Rep. Mike Pence, in a surprise development no one could have foreseen as recently as Election Day, was unopposed for conference chairman, the number-three spot on the leadership team. This was a dramatic return for Pence from the political wilderness, having challenged Boehner for leader two years ago, but being outvoted roughly six-to-one. His conservative credentials are virtually impeccable, and his strong standing within the religious right has given him a loyal following much broader than his Indiana district.
One of the seconders of his nomination was Rep. Steve LaTourette of Ohio, who praised Pence’s ability to work with the more moderate bloc of Republicans in the conference while sticking to his conservative principles.
In Pence’s acceptance statement, he made three points. Every single member must be highly involved in taking back the House, Republicans need to be happy warriors, and the Republican Party needs once again to be the party of ideas.
Pence’s acknowledged media skills — he worked previously in broadcasting — make him a natural for the high-profile conference chairman slot. He will not only be working frequently with Boehner and Cantor to fashion and express the Republican message but will be helping individual House members be effective communicators within their own spheres. Pence also has a history of standing up to Republican leadership when he believed they departed from Republican values while he was chairman a few years ago of the conservative Republican Study Committee.
The unsung hero of the day was Rep. Jeb Hensarling of Texas. The outgoing chairman of the Republican Study Committee, the largest and some would argue the most powerful caucus in Congress, took what was already a thriving group and made it even stronger. He worked with leadership, including subtly prodding them on occasion, to make sure the conservative perspective was given due consideration at every turn. Hensarling had what was probably an unimpeded path to the conference chairmanship, given that Adam Putnam was stepping down. But in a move rare anywhere, much less in the power-hungry halls of Washington, he voluntarily relinquished his opportunity and called on Pence the day after the election to step in instead. Although Hensarling is not being given a high-profile role at this time, there is no doubt he is destined for greater things.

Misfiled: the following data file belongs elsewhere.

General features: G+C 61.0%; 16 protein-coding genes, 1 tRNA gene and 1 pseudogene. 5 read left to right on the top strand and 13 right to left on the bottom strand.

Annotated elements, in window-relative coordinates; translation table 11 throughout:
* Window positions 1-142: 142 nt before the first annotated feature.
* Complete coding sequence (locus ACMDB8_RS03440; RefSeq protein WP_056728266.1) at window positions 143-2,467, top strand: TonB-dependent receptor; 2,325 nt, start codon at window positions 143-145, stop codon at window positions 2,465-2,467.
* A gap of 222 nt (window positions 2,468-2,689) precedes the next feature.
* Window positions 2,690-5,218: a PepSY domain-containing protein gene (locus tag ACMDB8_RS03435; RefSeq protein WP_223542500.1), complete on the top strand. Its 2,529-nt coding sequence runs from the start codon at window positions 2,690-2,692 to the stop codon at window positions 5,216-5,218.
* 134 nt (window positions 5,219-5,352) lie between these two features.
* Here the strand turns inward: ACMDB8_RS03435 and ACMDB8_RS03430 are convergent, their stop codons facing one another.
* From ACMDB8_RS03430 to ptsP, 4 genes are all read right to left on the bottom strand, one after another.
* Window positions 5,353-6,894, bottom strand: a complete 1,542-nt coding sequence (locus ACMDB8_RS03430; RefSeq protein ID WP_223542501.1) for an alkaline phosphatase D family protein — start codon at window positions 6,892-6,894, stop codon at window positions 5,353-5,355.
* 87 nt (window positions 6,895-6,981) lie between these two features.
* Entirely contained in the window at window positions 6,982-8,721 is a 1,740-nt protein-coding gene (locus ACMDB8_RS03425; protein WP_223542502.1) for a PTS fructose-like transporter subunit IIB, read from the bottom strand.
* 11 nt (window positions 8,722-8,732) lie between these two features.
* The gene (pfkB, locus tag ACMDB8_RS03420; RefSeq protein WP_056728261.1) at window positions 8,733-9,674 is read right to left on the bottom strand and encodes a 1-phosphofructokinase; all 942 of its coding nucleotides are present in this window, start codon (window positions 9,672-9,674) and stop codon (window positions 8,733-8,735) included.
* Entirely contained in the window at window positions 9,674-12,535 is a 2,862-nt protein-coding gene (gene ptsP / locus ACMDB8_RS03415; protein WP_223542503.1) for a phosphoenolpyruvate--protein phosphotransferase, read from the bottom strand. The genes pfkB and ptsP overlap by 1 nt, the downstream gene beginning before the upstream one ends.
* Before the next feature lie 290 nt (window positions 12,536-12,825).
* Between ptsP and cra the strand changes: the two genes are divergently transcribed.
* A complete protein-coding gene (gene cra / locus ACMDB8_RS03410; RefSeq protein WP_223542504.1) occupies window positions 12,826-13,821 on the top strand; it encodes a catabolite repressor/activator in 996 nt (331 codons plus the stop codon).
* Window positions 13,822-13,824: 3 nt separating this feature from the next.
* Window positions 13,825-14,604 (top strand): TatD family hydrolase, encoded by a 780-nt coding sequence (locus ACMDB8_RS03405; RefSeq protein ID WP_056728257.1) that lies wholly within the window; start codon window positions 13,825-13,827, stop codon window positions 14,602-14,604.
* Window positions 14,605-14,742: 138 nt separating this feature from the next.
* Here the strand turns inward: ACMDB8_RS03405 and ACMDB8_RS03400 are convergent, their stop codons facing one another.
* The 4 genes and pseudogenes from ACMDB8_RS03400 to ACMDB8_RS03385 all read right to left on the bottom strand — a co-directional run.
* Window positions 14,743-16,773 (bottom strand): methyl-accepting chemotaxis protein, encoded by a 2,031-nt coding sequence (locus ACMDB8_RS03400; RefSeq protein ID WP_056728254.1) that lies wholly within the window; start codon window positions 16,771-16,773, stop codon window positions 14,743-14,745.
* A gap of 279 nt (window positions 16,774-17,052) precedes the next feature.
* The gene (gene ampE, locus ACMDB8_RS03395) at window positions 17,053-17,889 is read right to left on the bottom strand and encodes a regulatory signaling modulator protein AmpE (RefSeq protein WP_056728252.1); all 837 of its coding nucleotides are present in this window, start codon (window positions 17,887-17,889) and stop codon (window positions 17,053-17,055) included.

There is some grumbling that Boehner had too much control over the entire selection process. He not only endorsed Pence, but also Rep. Thaddus McCotter of Michigan in his successful bid for reelection as Policy Committee Chairman over Rep. Mike Burgess of Texas, and Rep. Pete Session of Texas in his successful bid for National Republican Congressional Committee Chairman over current chairman Rep. Tom Cole of Oklahoma. He also backed Rep. Cathy McMorris Rodgers of Washington, who was unopposed for conference committee vice-chairman.
Time will tell if any of these individuals lack the independence to oppose leader Boehner if it is ever felt he is making a significant mistake. I believe they should get the benefit of the doubt until they show otherwise. For better or for worse, the conference has solidly thrown its lot in behind the lead of John Boehner. His legacy as an agent of change in the 1994 revolution is undisputed. Critics may wonder if his role as a consensus-builder in the last three years betrays a lessening of his ideological fervor as opposed to a calculated and effective way of building momentum. What is clear is that there is now no unpopular administration hanging as an albatross around congressional necks.
The path is wide open for House Republicans to be bold and energetic in taking the fight to the congressional majority and the incoming Obama Administration every time Democrats push liberal policy. They will no doubt need to be opposed often. There will be frequent opportunities for the Boehner team, along with the entire Republican conference, to show that promises made now will match results later, even in those times that some would give up or lose hope. America deserves no less.